IAN LEACH
RETIRES AS
ELEMENTS GM

20 YEARS IN GOLF INDUSTRY WAS HIS SECOND CAREER.

Published by : Stuart McLean - 17 March 2021

Ian Leach, a doyen of golf club management, has finally retired at the age of 77. For the last four years he was General Manager at Elements Private Golf Reserve in the Waterberg Region of Limpopo. His successor is Gerhard Lombard, formerly the GM at Waterkloof.

Leach came to golf club management late in life, appointed as CEO at Royal Johannesburg & Kensington in 2000 after a 37-year career with the South African subsidiary of Caterpillar Incorporated.

“I was a member at Royal when the club merged with Kensington in January 2000,” recalled Leach. “By the middle of that year there was still no manager in office. I had this dream of spending my latter years in the golf industry, and decided to apply for the position.

“I could never have imagined what was to follow, beginning with five exciting years at Royal J&K. We turned the profitability of the club around in the second year of the merger, integrated the two diverse membership bases, and rehabilitated the stream through the property.”

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Ian Leach (left) at Pinnacle Point with Gerry Alias this month on his way to playing all of the Top 100 courses.

Leach followed that by starting a consulting service to the golf industry – he managed Compleat Golfer’s 5-Star Experience project, served two years as president of the Club Managers Association, and was a member of the Golf Development Board – but it wasn’t long before he was appointed GM of the new Euphoria bushveld estate where an Annika Sorenstam course was opened in 2008. It was the beginning of a lengthy and enjoyable relationship with three Limpopo golf & wildlife estates.

“When Euphoria went into liquidation I consulted again for a short period before being approached by Zebula Country Club to run their golf operations, which I did for five years. Highlights at Zebula included getting involved with Kidz Golf and working with Adventures with Elephants. Remarkably the elephants were trained to hand over prizes to tournament winners.”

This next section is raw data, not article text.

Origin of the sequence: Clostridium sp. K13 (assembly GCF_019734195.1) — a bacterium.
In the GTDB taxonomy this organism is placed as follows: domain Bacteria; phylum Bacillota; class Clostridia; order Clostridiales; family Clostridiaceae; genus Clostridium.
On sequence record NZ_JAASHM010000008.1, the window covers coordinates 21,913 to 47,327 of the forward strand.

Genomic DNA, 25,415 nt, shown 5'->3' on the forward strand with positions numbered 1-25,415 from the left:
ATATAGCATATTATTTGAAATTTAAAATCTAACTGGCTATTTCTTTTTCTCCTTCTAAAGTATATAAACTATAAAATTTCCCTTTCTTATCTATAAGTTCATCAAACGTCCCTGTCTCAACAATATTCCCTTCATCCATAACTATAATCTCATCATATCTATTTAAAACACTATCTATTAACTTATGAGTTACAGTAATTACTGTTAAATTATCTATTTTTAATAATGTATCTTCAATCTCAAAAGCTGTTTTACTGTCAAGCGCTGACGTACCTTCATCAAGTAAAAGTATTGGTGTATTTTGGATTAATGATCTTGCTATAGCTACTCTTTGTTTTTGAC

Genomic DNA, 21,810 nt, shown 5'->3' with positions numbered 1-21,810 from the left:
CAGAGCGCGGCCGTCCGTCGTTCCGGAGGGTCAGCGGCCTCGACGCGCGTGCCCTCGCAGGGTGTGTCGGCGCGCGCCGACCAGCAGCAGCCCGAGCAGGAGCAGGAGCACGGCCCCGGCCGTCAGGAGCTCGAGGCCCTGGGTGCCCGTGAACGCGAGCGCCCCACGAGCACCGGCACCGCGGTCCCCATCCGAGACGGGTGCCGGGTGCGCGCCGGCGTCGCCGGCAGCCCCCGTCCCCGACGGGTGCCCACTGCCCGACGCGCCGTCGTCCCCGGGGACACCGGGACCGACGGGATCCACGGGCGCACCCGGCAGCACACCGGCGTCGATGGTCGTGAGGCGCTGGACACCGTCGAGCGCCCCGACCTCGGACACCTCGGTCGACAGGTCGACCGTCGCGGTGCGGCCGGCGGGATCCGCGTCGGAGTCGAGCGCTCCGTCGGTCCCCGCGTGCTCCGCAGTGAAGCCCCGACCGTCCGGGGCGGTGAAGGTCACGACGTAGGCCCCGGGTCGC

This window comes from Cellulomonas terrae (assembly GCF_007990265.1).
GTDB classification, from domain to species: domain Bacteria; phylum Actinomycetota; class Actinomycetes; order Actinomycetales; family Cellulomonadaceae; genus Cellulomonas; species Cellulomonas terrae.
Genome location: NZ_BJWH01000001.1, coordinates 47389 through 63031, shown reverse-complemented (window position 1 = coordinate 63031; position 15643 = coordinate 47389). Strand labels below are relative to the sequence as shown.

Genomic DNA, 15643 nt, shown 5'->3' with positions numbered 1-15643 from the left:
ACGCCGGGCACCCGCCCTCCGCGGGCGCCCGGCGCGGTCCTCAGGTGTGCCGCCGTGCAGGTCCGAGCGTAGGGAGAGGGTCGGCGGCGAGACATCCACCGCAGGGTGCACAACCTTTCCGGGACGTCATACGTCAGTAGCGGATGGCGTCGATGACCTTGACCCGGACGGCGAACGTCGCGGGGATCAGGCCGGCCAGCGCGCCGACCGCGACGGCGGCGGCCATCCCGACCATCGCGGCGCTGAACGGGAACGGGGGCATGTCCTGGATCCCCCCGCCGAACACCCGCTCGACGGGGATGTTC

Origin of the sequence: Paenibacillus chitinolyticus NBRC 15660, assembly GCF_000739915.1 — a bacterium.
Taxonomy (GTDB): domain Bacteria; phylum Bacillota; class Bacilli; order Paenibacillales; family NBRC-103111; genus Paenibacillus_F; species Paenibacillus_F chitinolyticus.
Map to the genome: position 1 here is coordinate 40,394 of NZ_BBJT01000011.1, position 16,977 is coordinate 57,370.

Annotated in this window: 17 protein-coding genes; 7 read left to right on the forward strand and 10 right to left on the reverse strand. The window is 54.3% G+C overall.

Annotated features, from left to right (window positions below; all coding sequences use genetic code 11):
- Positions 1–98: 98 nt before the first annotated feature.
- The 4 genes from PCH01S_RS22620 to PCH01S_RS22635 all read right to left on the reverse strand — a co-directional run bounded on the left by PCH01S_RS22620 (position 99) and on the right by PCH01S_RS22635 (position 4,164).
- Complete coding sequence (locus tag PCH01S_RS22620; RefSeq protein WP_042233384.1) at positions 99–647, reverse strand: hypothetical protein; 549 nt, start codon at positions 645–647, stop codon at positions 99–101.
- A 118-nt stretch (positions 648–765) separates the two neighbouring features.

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Bryce Easton receives his Sunshine Tour trophy from a Zebula elephant after the 2012 Vodacom Origins of Golf.

There was a brief return to Euphoria before moving to Elements to manage the club under the new ownership of the body corporate. “My four years at Elements could not have been a better way to end a 60-year working career,” said Leach, who lived in a rented home on the remote Waterberg estate. “Elements had experienced difficulties for several years before the body corporate negotiated to buy out the former commercial operator and take over direct management of the estate. We returned the club to reasonable profitability, and restored the credibility of Elements in the eyes of the golfing community. We secured hosting of the 2021 Mid-Amateur Interprovincial, and Elements has returned to the Top 20 of the rankings. This has had an immediate, positive reaction from golfers.”